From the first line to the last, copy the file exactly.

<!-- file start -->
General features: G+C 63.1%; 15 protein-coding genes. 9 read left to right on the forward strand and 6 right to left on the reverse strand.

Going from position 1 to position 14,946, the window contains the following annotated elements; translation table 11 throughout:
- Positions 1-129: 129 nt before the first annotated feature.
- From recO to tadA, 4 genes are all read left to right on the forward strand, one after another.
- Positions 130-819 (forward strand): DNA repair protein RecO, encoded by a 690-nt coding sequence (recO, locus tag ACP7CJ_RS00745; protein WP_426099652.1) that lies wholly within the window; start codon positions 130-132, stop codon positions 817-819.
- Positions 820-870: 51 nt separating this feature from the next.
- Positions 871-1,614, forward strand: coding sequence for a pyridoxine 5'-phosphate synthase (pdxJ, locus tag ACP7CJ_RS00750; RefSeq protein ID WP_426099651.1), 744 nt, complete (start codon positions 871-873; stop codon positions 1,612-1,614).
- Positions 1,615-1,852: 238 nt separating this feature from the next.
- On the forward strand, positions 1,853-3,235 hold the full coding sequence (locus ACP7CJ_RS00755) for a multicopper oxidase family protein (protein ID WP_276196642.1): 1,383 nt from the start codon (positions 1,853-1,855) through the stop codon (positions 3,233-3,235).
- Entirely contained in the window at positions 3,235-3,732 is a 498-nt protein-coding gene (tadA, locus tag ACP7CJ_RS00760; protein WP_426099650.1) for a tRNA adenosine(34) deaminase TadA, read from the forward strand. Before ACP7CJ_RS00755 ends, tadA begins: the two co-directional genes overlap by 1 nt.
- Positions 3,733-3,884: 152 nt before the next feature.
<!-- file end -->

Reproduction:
General features: G+C 63.1%; 15 protein-coding genes. 9 read left to right on the forward strand and 6 right to left on the reverse strand.

Going from position 1 to position 14,946, the window contains the following annotated elements; translation table 11 throughout:
- Positions 1-129: 129 nt before the first annotated feature.
- From recO to tadA, 4 genes are all read left to right on the forward strand, one after another.
- Positions 130-819 (forward strand): DNA repair protein RecO, encoded by a 690-nt coding sequence (recO, locus tag ACP7CJ_RS00745; protein WP_426099652.1) that lies wholly within the window; start codon positions 130-132, stop codon positions 817-819.
- Positions 820-870: 51 nt separating this feature from the next.
- Positions 871-1,614, forward strand: coding sequence for a pyridoxine 5'-phosphate synthase (pdxJ, locus tag ACP7CJ_RS00750; RefSeq protein ID WP_426099651.1), 744 nt, complete (start codon positions 871-873; stop codon positions 1,612-1,614).
- Positions 1,615-1,852: 238 nt separating this feature from the next.
- On the forward strand, positions 1,853-3,235 hold the full coding sequence (locus ACP7CJ_RS00755) for a multicopper oxidase family protein (protein ID WP_276196642.1): 1,383 nt from the start codon (positions 1,853-1,855) through the stop codon (positions 3,233-3,235).
- Entirely contained in the window at positions 3,235-3,732 is a 498-nt protein-coding gene (tadA, locus tag ACP7CJ_RS00760; protein WP_426099650.1) for a tRNA adenosine(34) deaminase TadA, read from the forward strand. Before ACP7CJ_RS00755 ends, tadA begins: the two co-directional genes overlap by 1 nt.
- Positions 3,733-3,884: 152 nt before the next feature.